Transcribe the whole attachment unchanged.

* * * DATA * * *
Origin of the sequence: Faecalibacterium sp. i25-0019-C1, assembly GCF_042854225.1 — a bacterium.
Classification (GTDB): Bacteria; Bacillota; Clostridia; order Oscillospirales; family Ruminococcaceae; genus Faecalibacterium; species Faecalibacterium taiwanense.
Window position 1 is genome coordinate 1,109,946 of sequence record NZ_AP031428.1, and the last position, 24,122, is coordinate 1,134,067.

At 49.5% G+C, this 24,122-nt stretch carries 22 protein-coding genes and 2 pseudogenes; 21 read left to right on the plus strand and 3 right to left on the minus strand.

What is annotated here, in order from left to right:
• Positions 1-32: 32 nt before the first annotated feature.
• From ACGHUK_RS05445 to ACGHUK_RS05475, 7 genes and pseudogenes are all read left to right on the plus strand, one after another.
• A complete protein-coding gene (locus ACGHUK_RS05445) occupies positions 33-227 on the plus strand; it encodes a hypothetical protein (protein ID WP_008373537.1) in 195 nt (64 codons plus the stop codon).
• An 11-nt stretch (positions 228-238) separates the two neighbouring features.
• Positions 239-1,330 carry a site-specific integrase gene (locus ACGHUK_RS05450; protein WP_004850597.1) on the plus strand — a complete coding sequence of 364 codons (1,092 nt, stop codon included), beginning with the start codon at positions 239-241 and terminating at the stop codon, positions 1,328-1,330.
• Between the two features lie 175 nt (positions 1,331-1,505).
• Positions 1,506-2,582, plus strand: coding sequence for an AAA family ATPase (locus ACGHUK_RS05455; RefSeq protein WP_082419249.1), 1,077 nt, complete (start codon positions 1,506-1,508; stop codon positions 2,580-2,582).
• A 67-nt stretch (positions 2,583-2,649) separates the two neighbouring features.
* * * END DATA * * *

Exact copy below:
Origin of the sequence: Faecalibacterium sp. i25-0019-C1, assembly GCF_042854225.1 — a bacterium.
Classification (GTDB): Bacteria; Bacillota; Clostridia; order Oscillospirales; family Ruminococcaceae; genus Faecalibacterium; species Faecalibacterium taiwanense.
Window position 1 is genome coordinate 1,109,946 of sequence record NZ_AP031428.1, and the last position, 24,122, is coordinate 1,134,067.

At 49.5% G+C, this 24,122-nt stretch carries 22 protein-coding genes and 2 pseudogenes; 21 read left to right on the plus strand and 3 right to left on the minus strand.

What is annotated here, in order from left to right:
• Positions 1-32: 32 nt before the first annotated feature.
• From ACGHUK_RS05445 to ACGHUK_RS05475, 7 genes and pseudogenes are all read left to right on the plus strand, one after another.
• A complete protein-coding gene (locus ACGHUK_RS05445) occupies positions 33-227 on the plus strand; it encodes a hypothetical protein (protein ID WP_008373537.1) in 195 nt (64 codons plus the stop codon).
• An 11-nt stretch (positions 228-238) separates the two neighbouring features.
• Positions 239-1,330 carry a site-specific integrase gene (locus ACGHUK_RS05450; protein WP_004850597.1) on the plus strand — a complete coding sequence of 364 codons (1,092 nt, stop codon included), beginning with the start codon at positions 239-241 and terminating at the stop codon, positions 1,328-1,330.
• Between the two features lie 175 nt (positions 1,331-1,505).
• Positions 1,506-2,582, plus strand: coding sequence for an AAA family ATPase (locus ACGHUK_RS05455; RefSeq protein WP_082419249.1), 1,077 nt, complete (start codon positions 1,506-1,508; stop codon positions 2,580-2,582).
• A 67-nt stretch (positions 2,583-2,649) separates the two neighbouring features.